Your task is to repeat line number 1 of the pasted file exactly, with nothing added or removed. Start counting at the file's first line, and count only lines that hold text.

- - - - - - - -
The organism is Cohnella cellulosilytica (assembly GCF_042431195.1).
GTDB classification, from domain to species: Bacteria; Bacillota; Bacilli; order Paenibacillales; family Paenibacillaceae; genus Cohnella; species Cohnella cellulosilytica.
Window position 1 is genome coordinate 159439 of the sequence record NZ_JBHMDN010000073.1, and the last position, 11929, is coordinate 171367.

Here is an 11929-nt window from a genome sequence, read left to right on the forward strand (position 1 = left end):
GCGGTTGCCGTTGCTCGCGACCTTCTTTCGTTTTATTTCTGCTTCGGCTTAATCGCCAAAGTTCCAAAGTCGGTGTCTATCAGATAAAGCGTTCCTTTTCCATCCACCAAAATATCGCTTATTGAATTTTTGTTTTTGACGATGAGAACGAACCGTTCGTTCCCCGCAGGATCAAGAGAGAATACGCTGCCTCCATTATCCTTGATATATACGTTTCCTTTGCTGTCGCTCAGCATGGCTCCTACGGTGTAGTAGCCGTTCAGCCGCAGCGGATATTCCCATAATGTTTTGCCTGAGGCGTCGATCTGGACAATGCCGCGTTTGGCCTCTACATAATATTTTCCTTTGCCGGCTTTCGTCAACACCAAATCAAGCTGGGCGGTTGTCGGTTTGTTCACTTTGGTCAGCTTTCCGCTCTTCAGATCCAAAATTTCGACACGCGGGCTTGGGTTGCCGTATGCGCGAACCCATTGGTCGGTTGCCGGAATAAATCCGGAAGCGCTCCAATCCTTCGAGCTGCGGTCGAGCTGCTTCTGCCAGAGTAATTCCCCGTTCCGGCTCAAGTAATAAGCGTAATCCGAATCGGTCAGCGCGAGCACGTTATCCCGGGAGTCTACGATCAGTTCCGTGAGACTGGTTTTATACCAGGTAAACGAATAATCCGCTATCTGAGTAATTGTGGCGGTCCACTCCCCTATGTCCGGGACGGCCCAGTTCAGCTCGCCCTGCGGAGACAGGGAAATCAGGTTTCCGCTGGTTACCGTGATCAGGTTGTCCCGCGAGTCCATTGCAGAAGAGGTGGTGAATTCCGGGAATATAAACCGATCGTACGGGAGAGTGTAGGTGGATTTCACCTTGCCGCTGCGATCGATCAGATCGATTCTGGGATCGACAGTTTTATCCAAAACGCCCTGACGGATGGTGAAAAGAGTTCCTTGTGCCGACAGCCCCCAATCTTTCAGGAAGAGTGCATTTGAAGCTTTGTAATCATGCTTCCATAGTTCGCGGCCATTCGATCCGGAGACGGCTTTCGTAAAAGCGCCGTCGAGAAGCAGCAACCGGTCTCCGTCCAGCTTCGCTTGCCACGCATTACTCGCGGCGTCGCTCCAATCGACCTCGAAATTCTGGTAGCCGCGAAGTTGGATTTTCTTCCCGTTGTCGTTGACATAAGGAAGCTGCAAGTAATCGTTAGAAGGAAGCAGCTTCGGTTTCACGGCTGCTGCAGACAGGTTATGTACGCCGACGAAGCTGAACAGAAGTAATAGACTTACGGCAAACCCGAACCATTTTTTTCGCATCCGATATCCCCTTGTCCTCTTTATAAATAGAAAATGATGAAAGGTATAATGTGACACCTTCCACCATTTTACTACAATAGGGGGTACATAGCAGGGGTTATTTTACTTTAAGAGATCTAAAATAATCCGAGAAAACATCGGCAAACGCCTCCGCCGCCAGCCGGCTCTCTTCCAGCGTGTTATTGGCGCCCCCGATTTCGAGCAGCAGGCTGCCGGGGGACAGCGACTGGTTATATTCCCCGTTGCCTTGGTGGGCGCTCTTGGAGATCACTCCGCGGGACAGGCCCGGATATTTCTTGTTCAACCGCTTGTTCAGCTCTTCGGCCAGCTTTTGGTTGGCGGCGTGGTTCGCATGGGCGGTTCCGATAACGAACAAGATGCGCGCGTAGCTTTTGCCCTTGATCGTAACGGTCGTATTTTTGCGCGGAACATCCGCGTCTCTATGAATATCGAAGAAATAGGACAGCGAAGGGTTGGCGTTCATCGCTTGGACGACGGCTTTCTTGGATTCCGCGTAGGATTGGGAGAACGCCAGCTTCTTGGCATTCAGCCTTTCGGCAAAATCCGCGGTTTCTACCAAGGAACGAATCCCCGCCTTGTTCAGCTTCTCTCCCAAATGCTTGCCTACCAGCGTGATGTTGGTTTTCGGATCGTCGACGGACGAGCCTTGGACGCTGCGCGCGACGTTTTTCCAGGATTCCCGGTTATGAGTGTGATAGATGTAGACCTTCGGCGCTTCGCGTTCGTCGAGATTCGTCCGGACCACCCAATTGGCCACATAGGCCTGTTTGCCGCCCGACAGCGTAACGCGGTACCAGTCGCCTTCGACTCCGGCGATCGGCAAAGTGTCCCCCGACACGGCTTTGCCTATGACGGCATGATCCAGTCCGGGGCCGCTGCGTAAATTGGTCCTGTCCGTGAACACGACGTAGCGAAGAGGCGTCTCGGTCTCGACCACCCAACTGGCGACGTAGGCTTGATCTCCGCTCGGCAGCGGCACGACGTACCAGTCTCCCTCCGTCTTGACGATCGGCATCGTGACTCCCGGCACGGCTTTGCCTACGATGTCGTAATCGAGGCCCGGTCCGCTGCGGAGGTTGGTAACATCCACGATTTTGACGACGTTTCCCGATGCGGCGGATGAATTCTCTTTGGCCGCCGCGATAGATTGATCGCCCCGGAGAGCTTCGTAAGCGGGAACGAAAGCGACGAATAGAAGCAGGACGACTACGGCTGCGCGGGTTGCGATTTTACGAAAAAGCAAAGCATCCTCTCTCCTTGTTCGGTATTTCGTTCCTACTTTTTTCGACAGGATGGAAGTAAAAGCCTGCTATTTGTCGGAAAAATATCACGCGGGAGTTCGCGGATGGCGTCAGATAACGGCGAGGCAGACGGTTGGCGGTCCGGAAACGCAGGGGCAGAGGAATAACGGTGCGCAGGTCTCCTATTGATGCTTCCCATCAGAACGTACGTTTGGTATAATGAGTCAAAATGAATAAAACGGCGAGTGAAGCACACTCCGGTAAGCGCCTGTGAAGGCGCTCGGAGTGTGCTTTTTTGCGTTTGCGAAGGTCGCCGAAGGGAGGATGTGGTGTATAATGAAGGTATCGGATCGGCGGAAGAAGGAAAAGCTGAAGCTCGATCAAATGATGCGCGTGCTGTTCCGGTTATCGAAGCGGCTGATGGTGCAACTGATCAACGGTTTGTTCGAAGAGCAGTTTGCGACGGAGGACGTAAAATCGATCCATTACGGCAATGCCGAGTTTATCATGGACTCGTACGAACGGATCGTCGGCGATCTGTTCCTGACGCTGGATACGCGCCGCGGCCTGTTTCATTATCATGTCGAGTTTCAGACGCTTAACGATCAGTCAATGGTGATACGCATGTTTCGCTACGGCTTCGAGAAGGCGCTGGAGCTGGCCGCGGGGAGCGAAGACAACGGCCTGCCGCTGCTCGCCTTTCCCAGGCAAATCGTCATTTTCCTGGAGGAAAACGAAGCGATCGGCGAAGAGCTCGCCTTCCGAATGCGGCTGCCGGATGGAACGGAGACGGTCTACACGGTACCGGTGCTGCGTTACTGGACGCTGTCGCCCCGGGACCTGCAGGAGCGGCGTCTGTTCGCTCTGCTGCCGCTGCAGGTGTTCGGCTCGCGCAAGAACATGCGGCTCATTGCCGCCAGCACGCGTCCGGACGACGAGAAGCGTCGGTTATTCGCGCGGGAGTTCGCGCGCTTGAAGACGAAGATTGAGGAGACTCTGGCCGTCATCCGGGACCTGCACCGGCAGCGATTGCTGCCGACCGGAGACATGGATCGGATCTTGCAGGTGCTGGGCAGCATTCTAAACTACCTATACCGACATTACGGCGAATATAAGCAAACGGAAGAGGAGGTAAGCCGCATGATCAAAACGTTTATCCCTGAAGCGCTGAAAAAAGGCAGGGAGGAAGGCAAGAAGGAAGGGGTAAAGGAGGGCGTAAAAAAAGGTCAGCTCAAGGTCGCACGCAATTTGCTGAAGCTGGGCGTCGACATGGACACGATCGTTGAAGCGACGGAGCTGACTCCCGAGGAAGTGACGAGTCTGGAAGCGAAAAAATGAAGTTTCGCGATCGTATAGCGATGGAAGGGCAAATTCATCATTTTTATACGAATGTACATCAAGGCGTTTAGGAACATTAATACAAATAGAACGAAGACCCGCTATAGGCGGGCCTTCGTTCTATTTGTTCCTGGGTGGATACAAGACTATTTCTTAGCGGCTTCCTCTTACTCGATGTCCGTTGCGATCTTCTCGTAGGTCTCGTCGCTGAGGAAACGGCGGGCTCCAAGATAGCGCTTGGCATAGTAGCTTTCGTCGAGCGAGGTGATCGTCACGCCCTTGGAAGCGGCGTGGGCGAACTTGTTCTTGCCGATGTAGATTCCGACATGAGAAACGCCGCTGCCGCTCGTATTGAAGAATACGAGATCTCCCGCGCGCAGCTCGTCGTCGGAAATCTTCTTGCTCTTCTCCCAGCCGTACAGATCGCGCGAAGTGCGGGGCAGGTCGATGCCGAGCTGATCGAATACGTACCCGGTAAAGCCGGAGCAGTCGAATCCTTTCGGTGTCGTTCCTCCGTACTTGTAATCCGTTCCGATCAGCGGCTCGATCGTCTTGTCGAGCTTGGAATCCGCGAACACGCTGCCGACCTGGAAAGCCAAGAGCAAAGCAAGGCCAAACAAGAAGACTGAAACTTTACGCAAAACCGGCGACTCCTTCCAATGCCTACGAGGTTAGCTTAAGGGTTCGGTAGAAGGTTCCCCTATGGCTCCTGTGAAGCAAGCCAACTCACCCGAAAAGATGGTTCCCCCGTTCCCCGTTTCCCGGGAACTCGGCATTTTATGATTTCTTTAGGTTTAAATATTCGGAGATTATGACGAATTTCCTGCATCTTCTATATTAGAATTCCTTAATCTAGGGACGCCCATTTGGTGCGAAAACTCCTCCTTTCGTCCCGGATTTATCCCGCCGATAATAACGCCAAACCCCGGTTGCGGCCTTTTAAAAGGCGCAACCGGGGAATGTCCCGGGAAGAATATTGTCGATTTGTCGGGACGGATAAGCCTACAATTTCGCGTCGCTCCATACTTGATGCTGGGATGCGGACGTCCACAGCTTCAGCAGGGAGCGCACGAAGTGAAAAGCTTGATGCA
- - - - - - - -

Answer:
The organism is Cohnella cellulosilytica (assembly GCF_042431195.1).